How Do You Know What You Grow?

Susan Kerr

WSU NW Regional Livestock and Dairy Extension Specialist

By now, most livestock producers have probably heard the phrase “I don’t grow livestock, I grow grass*.” Maximizing the harvest of sunlight through plant photosynthesis is indeed the goal of knowledgeable livestock producers; it is the foundation for producing the best quality and quantity of home-grown forage. Basic pasture/forage management practices include:


• Conducting periodic soil tests to monitor soil’s nutrient content and assess fertilizer needs.

• Selecting, planting, and managing grass or legume varieties with the best likelihood of success in the region.

• Not letting livestock graze unless grass is at least 6” tall. Ever.

• Not letting livestock graze grass to less than 3”. Ever.

• Not turning livestock out when soils are waterlogged and compaction will occur.

• Dividing forage growth areas into multiple grazing cells and rotating livestock through the cells during the grazing season and not re-grazing a cell until grass is at least 6” tall.

• Holding livestock off pasture and feeding hay when regrowth is slow.

• Letting grass plants stockpile sugar reserves for next year’s growth by not grazing pasture in the fall; grazing stockpiled but dormant grasses after a killing frost is permissible, dependent on soil conditions.

• Distributing manure or fertilizer throughout the pasture.

• Irrigating as needed depending on water availability.


Great! You’ve done all these things and now want to know how much forage you’ve produced so you can make decisions about how many animals your acreage can support (or how much hay you will need to buy when the grass runs out…). How can you measure pasture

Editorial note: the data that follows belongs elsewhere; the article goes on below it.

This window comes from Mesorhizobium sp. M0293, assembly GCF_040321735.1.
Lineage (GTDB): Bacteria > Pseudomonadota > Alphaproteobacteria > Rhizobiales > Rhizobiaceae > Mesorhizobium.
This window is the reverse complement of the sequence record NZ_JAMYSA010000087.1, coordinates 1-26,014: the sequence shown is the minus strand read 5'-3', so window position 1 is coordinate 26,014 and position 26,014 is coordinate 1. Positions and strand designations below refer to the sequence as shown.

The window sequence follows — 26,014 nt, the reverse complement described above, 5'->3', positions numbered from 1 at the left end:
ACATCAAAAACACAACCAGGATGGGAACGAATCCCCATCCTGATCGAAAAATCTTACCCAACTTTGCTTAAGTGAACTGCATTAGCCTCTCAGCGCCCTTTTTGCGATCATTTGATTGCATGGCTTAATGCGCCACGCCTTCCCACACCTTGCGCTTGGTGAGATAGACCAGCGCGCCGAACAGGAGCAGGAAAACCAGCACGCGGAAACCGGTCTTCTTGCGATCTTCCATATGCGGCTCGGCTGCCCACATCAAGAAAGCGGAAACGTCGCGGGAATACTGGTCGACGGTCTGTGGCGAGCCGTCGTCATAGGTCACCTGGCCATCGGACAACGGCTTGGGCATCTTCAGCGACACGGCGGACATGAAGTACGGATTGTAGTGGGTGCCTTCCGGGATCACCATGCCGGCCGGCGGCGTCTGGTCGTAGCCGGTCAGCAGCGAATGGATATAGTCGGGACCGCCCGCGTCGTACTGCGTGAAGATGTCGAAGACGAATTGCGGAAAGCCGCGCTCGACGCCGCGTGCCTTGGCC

productivity? Photo 1. Grazing stick.


You will need:

1. A one-meter-square frame made out of PVC pipe or metal (other sizes are possible; refer to reference #1). A square meter frame makes the subsequent math easier.

2. Grass shears.

3. A scale.

4. A place to dry cut forage via sunlight, microwave or oven.

5. Large bags or other containers for collecting, drying and weighing.

6. Paper and pen for recording results.



1. Take the one-meter-square frame to the forage area; toss it to a random area of the field. The more uniform plant growth is in the area being measured, the fewer samples that need to be taken. Generally, 10 random samples are suggested. Five are adequate in a very uniform field.

2. Cut and collect all plant material with stems originating inside the frame. Do not collect any plant material that originates outside the frame but falls over inside the frame; do collect all parts of plants with stems originating inside the frame but upper parts falling outside. Cut all the way to the dirt and bag all this forage. You may choose to discard anything that looks like residue from last year’s production if you are only interested in this year’s production, but even old forage is potentially available for grazing.